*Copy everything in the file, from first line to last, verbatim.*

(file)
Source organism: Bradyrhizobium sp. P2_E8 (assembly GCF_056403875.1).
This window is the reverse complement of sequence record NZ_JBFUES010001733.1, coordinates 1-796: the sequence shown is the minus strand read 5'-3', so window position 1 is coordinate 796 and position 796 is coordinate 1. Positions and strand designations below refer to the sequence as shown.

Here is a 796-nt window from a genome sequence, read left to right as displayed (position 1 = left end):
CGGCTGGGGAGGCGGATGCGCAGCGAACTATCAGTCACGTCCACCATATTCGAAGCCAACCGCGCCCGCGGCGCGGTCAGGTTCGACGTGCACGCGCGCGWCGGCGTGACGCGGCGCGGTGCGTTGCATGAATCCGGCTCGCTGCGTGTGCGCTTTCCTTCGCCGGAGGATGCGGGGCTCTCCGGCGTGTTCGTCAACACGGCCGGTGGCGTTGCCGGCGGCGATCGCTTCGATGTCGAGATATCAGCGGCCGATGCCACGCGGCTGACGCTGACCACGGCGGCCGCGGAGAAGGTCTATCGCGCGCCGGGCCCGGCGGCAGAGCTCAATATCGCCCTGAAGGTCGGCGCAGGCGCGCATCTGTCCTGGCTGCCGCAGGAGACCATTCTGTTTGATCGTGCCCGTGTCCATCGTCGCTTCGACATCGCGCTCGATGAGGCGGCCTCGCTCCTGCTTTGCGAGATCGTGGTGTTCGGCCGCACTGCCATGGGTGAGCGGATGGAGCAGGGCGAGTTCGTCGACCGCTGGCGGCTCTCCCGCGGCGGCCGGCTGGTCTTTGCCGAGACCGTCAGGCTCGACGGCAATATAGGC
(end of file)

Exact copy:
Source organism: Bradyrhizobium sp. P2_E8 (assembly GCF_056403875.1).
This window is the reverse complement of sequence record NZ_JBFUES010001733.1, coordinates 1-796: the sequence shown is the minus strand read 5'-3', so window position 1 is coordinate 796 and position 796 is coordinate 1. Positions and strand designations below refer to the sequence as shown.

Here is a 796-nt window from a genome sequence, read left to right as displayed (position 1 = left end):
CGGCTGGGGAGGCGGATGCGCAGCGAACTATCAGTCACGTCCACCATATTCGAAGCCAACCGCGCCCGCGGCGCGGTCAGGTTCGACGTGCACGCGCGCGWCGGCGTGACGCGGCGCGGTGCGTTGCATGAATCCGGCTCGCTGCGTGTGCGCTTTCCTTCGCCGGAGGATGCGGGGCTCTCCGGCGTGTTCGTCAACACGGCCGGTGGCGTTGCCGGCGGCGATCGCTTCGATGTCGAGATATCAGCGGCCGATGCCACGCGGCTGACGCTGACCACGGCGGCCGCGGAGAAGGTCTATCGCGCGCCGGGCCCGGCGGCAGAGCTCAATATCGCCCTGAAGGTCGGCGCAGGCGCGCATCTGTCCTGGCTGCCGCAGGAGACCATTCTGTTTGATCGTGCCCGTGTCCATCGTCGCTTCGACATCGCGCTCGATGAGGCGGCCTCGCTCCTGCTTTGCGAGATCGTGGTGTTCGGCCGCACTGCCATGGGTGAGCGGATGGAGCAGGGCGAGTTCGTCGACCGCTGGCGGCTCTCCCGCGGCGGCCGGCTGGTCTTTGCCGAGACCGTCAGGCTCGACGGCAATATAGGC